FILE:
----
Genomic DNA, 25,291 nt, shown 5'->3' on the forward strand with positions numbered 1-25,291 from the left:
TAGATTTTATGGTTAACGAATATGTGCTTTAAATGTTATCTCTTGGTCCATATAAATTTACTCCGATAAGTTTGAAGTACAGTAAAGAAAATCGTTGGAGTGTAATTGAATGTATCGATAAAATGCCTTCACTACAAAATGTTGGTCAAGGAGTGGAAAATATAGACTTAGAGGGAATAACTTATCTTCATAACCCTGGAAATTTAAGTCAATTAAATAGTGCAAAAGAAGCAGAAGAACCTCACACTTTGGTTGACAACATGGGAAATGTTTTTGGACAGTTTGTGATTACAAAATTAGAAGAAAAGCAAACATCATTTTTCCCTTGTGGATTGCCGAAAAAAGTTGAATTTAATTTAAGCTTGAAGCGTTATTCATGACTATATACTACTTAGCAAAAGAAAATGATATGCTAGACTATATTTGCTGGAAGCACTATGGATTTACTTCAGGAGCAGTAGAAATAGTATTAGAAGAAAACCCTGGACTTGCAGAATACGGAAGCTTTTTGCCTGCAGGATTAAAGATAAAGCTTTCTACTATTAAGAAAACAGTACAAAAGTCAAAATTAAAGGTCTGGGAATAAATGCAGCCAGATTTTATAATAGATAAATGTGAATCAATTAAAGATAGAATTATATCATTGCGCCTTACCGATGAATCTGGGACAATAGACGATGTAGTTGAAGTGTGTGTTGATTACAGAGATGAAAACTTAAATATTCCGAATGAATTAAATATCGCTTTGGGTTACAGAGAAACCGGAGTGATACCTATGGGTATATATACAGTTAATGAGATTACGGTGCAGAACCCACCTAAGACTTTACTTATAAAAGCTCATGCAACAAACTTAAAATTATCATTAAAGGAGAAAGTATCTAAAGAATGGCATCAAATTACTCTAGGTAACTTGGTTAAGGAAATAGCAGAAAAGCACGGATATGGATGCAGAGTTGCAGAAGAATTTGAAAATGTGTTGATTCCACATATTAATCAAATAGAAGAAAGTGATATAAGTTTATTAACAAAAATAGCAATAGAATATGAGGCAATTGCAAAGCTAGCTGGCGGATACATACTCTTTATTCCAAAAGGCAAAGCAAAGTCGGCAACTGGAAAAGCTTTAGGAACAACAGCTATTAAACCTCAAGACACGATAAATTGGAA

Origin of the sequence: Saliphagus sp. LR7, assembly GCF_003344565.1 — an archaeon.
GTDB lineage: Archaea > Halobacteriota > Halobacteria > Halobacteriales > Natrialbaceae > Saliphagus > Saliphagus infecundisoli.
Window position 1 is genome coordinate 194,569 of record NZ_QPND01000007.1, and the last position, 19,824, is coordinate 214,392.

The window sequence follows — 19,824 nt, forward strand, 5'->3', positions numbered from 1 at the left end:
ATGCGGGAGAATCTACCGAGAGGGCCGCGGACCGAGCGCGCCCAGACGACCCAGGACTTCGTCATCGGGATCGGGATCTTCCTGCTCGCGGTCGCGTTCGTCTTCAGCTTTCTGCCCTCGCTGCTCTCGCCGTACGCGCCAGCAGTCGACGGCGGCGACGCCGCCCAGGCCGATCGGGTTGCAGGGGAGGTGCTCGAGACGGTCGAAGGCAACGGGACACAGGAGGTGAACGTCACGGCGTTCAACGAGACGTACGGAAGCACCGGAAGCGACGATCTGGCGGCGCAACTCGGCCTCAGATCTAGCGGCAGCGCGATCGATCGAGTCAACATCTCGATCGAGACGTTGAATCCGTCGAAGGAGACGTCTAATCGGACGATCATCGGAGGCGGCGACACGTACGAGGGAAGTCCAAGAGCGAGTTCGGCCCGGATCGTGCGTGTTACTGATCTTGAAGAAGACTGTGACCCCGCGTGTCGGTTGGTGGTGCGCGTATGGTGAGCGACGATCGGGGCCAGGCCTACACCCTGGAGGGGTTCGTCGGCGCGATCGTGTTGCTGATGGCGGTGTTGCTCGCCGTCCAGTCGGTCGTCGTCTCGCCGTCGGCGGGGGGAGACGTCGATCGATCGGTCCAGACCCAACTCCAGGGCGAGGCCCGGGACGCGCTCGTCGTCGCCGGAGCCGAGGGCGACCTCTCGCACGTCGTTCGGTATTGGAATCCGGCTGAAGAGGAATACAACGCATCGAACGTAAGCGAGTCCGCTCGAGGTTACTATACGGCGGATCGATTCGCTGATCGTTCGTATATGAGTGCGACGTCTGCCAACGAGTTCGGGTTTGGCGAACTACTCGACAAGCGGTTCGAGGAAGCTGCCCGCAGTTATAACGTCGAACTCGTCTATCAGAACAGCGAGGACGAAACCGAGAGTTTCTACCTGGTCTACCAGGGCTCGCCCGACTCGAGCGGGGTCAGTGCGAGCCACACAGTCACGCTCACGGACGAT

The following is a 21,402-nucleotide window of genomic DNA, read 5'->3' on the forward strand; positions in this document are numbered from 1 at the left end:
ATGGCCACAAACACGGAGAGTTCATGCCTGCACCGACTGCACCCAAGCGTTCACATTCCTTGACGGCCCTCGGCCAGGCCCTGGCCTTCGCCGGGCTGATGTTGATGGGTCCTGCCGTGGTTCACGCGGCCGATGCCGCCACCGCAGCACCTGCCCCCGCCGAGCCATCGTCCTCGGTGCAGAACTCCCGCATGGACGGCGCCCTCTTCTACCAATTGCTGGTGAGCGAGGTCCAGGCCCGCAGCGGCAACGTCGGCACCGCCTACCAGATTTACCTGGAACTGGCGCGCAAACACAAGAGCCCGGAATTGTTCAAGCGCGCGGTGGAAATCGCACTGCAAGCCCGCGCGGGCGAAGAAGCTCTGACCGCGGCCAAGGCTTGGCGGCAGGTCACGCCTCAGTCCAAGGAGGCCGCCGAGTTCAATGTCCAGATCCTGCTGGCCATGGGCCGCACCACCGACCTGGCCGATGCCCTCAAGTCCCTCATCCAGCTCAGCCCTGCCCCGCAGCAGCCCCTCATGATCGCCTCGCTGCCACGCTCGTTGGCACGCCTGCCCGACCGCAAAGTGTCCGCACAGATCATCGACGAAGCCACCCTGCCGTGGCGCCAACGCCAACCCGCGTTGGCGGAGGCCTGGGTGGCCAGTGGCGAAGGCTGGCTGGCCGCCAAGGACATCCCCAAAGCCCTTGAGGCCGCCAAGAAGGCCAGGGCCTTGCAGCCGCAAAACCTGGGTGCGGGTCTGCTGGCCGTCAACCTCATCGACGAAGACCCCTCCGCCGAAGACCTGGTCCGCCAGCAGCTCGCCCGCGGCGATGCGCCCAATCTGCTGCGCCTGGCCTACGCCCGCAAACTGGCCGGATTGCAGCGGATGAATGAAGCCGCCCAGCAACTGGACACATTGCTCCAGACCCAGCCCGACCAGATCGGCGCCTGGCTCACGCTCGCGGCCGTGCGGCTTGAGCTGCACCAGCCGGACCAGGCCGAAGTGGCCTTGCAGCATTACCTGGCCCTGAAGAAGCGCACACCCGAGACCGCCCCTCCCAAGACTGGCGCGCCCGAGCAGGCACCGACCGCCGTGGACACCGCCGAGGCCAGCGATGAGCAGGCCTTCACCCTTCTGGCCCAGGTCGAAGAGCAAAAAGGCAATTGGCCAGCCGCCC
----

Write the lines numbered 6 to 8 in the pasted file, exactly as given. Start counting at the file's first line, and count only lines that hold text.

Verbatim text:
The window sequence follows — 19,824 nt, forward strand, 5'->3', positions numbered from 1 at the left end:
ATGCGGGAGAATCTACCGAGAGGGCCGCGGACCGAGCGCGCCCAGACGACCCAGGACTTCGTCATCGGGATCGGGATCTTCCTGCTCGCGGTCGCGTTCGTCTTCAGCTTTCTGCCCTCGCTGCTCTCGCCGTACGCGCCAGCAGTCGACGGCGGCGACGCCGCCCAGGCCGATCGGGTTGCAGGGGAGGTGCTCGAGACGGTCGAAGGCAACGGGACACAGGAGGTGAACGTCACGGCGTTCAACGAGACGTACGGAAGCACCGGAAGCGACGATCTGGCGGCGCAACTCGGCCTCAGATCTAGCGGCAGCGCGATCGATCGAGTCAACATCTCGATCGAGACGTTGAATCCGTCGAAGGAGACGTCTAATCGGACGATCATCGGAGGCGGCGACACGTACGAGGGAAGTCCAAGAGCGAGTTCGGCCCGGATCGTGCGTGTTACTGATCTTGAAGAAGACTGTGACCCCGCGTGTCGGTTGGTGGTGCGCGTATGGTGAGCGACGATCGGGGCCAGGCCTACACCCTGGAGGGGTTCGTCGGCGCGATCGTGTTGCTGATGGCGGTGTTGCTCGCCGTCCAGTCGGTCGTCGTCTCGCCGTCGGCGGGGGGAGACGTCGATCGATCGGTCCAGACCCAACTCCAGGGCGAGGCCCGGGACGCGCTCGTCGTCGCCGGAGCCGAGGGCGACCTCTCGCACGTCGTTCGGTATTGGAATCCGGCTGAAGAGGAATACAACGCATCGAACGTAAGCGAGTCCGCTCGAGGTTACTATACGGCGGATCGATTCGCTGATCGTTCGTATATGAGTGCGACGTCTGCCAACGAGTTCGGGTTTGGCGAACTACTCGACAAGCGGTTCGAGGAAGCTGCCCGCAGTTATAACGTCGAACTCGTCTATCAGAACAGCGAGGACGAAACCGAGAGTTTCTACCTGGTCTACCAGGGCTCGCCCGACTCGAGCGGGGTCAGTGCGAGCCACACAGTCACGCTCACGGACGAT

The following is a 21,402-nucleotide window of genomic DNA, read 5'->3' on the forward strand; positions in this document are numbered from 1 at the left end: